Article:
Arizona residents may wonder whether it is possible to file for divorce after filing for bankruptcy or whether they should wait until the bankruptcy is discharged. With a Chapter 13 bankruptcy, spouses have two options. They can choose to convert to a Chapter 7 bankruptcy, or they can seek to convert their joint payment plan into two separate plans to reflect their change to two separate households.
When considering conversion to a Chapter 7 bankruptcy, the first step is to determine whether the spouses qualify. Often, Chapter 13 is chosen because household income is too high for a Chapter 7 filing. That means that the spouses will need to evaluate whether the increased expenses of two rent or mortgage payments and two sets of utility payments allow for the conversion. Spouses can also consider how the inability to share household expenses affects their total available funds. For those who are eligible, converting the Chapter 13 bankruptcy to a Chapter 7 is often beneficial.
When spouses do not qualify to convert the bankruptcy, they may seek to reduce the Chapter 13 payment plan. Payments based on unsecured debts such as credit card debts may often be modified to reflect increased expenses. Because the divorce impacts each spouse’s monthly budget, it is considered a valid reason to seek a reduction in the monthly payment. However, payments for unpaid taxes, alimony, child support or delinquent mortgage payments may not be reduced.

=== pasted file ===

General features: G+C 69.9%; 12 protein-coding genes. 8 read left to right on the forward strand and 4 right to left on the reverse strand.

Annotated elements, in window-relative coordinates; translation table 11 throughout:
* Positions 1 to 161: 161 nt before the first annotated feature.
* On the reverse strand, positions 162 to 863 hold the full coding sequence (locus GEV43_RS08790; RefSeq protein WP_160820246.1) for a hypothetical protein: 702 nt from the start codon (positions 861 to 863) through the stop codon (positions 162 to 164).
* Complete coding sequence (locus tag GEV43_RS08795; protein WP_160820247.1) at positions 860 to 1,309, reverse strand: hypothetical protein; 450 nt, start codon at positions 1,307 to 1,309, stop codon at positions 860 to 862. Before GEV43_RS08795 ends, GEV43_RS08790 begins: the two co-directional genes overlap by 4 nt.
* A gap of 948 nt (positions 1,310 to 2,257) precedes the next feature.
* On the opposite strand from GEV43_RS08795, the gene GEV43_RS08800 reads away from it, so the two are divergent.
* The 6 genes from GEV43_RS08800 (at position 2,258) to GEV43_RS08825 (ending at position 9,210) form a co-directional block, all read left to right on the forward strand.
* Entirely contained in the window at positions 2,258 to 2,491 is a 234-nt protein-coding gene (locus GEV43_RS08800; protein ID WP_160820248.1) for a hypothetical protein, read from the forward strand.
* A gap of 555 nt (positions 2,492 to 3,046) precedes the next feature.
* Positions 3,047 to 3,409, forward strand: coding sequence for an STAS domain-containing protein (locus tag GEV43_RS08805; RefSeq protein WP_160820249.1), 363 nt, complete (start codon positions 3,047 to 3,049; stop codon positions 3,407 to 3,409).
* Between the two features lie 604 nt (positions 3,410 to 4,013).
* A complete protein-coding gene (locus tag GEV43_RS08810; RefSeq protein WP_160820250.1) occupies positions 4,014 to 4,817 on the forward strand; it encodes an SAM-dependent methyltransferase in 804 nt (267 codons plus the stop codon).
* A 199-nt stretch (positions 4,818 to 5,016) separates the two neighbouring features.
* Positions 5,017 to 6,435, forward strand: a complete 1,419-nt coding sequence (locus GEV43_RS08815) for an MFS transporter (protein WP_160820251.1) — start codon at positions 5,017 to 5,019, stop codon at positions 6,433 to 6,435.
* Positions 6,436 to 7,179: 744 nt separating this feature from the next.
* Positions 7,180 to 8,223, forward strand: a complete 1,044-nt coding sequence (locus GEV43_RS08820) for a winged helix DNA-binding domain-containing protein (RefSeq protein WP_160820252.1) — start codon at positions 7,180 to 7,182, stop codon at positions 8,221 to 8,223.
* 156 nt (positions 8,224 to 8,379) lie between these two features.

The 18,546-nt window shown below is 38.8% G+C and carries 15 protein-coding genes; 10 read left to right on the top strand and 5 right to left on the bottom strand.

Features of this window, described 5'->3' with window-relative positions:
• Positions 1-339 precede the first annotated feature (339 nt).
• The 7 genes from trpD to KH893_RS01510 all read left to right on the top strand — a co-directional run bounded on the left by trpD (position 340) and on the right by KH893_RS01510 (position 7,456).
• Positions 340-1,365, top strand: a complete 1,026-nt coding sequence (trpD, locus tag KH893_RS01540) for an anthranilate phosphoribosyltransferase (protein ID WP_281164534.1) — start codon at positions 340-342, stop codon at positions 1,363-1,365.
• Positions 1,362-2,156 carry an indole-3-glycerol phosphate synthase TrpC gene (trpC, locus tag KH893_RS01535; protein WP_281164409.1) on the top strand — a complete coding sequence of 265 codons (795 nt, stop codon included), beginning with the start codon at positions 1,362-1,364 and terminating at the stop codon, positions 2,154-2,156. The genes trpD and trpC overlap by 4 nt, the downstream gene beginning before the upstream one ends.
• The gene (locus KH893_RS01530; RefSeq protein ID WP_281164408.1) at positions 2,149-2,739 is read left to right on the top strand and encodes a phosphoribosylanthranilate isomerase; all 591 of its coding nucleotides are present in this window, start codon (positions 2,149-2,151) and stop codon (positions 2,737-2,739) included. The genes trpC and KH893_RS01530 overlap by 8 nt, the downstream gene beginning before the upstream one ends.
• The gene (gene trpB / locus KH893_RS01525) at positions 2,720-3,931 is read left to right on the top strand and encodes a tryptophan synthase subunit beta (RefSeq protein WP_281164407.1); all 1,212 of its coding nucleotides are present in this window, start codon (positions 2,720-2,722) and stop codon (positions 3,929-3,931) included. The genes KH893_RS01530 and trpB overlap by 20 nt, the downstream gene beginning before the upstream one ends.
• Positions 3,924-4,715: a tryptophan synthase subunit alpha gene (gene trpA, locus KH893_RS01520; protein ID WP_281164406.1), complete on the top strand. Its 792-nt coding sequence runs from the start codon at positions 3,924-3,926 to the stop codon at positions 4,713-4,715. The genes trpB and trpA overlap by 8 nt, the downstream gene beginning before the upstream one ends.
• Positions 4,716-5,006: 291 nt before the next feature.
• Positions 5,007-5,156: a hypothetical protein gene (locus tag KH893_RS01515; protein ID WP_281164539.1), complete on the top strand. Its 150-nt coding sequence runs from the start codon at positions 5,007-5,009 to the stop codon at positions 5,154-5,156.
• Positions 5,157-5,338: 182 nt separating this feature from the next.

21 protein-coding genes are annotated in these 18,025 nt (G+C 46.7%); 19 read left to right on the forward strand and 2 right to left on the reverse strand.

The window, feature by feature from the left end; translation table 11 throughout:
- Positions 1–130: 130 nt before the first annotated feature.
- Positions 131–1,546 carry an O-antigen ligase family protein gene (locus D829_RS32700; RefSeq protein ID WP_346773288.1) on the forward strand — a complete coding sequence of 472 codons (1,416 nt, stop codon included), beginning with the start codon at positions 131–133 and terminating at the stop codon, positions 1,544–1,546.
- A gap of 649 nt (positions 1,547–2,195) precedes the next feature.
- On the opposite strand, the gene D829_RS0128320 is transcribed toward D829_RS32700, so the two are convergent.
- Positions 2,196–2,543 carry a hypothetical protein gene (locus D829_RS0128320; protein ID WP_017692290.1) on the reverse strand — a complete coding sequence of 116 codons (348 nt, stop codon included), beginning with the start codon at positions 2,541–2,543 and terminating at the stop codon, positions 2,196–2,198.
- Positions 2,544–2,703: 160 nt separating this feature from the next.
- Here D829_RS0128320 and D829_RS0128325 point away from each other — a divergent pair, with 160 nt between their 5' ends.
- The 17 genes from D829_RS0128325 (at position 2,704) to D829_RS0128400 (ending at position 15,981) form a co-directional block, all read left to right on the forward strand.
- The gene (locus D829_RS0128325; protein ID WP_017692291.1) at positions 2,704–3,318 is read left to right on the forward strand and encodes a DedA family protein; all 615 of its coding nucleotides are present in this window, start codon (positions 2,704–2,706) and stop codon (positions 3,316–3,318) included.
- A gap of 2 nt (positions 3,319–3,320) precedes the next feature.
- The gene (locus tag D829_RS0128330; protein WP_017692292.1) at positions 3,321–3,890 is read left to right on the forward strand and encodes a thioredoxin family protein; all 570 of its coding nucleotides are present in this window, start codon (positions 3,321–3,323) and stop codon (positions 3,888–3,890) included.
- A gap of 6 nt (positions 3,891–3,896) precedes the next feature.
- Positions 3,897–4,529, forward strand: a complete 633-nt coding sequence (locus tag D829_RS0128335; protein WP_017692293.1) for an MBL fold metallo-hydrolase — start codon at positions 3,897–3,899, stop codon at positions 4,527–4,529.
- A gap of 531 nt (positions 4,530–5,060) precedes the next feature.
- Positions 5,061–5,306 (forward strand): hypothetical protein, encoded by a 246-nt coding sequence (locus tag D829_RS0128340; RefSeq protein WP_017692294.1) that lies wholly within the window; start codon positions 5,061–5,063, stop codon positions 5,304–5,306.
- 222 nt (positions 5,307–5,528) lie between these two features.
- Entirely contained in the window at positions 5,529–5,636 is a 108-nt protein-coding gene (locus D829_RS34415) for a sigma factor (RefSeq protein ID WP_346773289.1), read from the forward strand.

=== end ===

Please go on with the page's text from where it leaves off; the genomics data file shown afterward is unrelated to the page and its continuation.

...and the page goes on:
When spouses decide to divorce during a Chapter 13 bankruptcy, a lawyer may be able to help determine whether they would qualify to convert to a Chapter 7 proceeding. When conversion is not possible, a lawyer may be able to help review income, expenses and debt payments or seek to reduce monthly payments.
Source: FOX Business, “Divorce During Chapter 13 Bankruptcy?“, Justin Harelik, May 14, 2014